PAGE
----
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J&J gets EMA nod for wider use of Erleada in prostate cancer

Maintains a regulatory lead over rival Xtandi

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Johnson & Johnson has clinched another approval for its prostate cancer drug Erleada in Europe, maintaining a regulatory lead over rival Xtandi from Astellas and Pfizer.

The EMA clearance for Erleada (apalutamide) in metastatic castration-sensitive prostate cancer (mCSPC) adds another 100,000 European patients to the drug’s eligible patient population, says J&J’s Janssen pharma unit.

mCSPC accounts for the sizeable proportion of prostate cancer patients who have advanced disease, but whose tumours still remain sensitive to treatment with androgen deprivation therapy (ADT) based on older, hormonal drugs. In many cases, ADT alone isn’t sufficient to keep the disease under control.

Erleada can now be used for mCSPC patients in combination with ADT in Europe ahead of Xtandi (enzalutamide), which was approved for this indication in December in the US but still hasn’t got the green light in Europe after its filing there last July. Erleada got the go-ahead for mCSPC in the US last September.

Androgen inhibitor Erleada (apalutamide) is J&J’s follow-up up to big-selling prostate cancer drug Zytiga (abiraterone acetate), which has been hit by the loss of patent protection and generic competition.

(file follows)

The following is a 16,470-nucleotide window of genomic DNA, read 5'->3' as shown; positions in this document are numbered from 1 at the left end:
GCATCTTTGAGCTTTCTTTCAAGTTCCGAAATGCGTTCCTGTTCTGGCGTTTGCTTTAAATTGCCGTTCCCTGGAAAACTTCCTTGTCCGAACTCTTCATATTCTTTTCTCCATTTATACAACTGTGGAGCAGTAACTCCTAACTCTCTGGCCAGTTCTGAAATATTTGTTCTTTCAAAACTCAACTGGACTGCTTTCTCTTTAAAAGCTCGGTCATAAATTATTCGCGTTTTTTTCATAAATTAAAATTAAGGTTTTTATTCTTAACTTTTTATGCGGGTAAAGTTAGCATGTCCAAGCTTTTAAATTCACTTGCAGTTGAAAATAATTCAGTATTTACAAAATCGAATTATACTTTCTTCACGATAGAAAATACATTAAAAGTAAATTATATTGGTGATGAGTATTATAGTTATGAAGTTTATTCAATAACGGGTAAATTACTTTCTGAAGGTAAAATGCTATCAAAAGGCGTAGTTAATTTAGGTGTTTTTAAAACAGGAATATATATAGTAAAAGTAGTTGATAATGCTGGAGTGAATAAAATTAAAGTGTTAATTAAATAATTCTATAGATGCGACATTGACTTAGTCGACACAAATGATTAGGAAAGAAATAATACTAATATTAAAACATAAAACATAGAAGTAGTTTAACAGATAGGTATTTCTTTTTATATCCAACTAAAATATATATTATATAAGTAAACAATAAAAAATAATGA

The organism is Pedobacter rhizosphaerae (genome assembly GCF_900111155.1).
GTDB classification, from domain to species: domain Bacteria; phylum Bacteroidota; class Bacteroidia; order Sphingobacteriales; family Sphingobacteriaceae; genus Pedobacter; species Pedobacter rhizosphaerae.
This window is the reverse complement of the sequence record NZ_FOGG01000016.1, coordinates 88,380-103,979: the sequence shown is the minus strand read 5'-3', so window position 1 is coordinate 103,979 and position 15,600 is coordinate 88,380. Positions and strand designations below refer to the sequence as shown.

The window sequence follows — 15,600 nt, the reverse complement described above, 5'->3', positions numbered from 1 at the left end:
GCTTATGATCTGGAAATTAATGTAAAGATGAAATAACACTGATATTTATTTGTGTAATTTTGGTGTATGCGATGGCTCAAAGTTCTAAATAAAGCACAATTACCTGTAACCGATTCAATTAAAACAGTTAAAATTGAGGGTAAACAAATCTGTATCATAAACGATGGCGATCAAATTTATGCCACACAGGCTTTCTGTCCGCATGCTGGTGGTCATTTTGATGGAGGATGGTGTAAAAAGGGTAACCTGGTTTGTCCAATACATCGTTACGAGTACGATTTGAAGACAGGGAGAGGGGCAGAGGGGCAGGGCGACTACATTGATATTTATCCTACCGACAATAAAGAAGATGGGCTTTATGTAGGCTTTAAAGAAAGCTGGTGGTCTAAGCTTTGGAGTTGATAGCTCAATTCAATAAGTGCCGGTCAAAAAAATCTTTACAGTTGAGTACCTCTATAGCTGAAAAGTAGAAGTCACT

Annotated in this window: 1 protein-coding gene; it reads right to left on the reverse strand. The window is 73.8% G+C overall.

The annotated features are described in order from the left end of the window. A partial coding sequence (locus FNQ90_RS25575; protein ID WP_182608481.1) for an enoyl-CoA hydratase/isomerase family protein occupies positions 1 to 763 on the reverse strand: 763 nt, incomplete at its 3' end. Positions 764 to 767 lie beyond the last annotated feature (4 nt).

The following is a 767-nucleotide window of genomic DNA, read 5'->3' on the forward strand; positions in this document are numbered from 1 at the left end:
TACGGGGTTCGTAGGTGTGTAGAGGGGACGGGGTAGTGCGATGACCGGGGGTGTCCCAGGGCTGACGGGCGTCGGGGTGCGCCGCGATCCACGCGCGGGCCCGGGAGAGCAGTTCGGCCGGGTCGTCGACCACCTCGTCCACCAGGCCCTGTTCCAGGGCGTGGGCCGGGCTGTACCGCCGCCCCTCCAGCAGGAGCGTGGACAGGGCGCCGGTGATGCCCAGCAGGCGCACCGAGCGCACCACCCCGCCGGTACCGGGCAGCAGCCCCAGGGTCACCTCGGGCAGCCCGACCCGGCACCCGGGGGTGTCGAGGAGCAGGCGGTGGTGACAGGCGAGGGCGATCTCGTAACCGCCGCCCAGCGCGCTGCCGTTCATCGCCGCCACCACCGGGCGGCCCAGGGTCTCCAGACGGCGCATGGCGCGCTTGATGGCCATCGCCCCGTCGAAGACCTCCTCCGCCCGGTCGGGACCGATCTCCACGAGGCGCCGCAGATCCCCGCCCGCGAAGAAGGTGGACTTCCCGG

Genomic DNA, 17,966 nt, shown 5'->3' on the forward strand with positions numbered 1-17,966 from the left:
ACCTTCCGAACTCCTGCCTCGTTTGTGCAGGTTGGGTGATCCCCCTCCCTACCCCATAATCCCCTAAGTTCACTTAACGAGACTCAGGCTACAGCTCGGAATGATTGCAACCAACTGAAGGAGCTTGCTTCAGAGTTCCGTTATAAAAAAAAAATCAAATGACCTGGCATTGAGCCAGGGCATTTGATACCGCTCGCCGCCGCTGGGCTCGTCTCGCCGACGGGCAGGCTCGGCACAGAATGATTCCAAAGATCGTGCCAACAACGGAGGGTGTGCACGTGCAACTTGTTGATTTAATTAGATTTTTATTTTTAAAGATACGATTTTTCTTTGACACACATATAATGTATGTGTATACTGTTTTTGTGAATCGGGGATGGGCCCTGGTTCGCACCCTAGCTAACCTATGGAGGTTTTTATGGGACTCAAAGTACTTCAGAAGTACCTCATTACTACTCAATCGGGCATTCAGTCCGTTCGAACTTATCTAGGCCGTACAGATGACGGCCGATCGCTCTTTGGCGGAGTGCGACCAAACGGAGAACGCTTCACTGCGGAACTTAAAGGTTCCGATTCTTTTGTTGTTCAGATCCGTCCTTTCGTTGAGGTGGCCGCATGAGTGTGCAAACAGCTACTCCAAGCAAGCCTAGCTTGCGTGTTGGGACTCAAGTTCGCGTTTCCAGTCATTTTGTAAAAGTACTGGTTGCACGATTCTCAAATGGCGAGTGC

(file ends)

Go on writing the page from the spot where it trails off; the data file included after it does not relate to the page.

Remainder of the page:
Xtandi is now the dominant player in the market by value, with annual sales expected to top $4bn in 2019 while J&J reported another 20% drop in Zytiga to $2.8bn earlier this month.

So far, Erleada – which was also approved to treat non-metastatic castration-resistant prostate cancer (nmCRPC) a few months ahead of Xtandi and Bayer’s recently-approved competitor Nubeqa (darolutamide) – hasn’t grown enough to warrant a mention in J&J’s financial reporting.

Just 10% to 20% of prostate cancer cases are castration-resistant, so the new castration-sensitive indication is seen as being critical for J&J if it hopes to achieve its earlier blockbuster sales predictions for Erleada.

The EU approval is based on data from the phase 3 TITAN trial, which found that Erleada plus ADT significantly improved overall survival compared to placebo plus ADT, with a 33% reduction in the risk of death. Two-year survival rates were 82% for J&J’s drug compared to 74% for placebo.

This week, Bayer reported updated results from the ARAMIS nmCRPC trial for its new challenger Nubeqa, showing that the drug significantly increased overall survival compared to placebo when given on top of ADT.

The full data isn’t available yet, but the results back up earlier results from the trial which showed that men on Nubeqa live for long without their disease progressing. So far, Nubeqa has been approved in the US, Brazil and Japan, with European filings still pending.

Article by
Phil Taylor

30th January 2020

From: Regulatory

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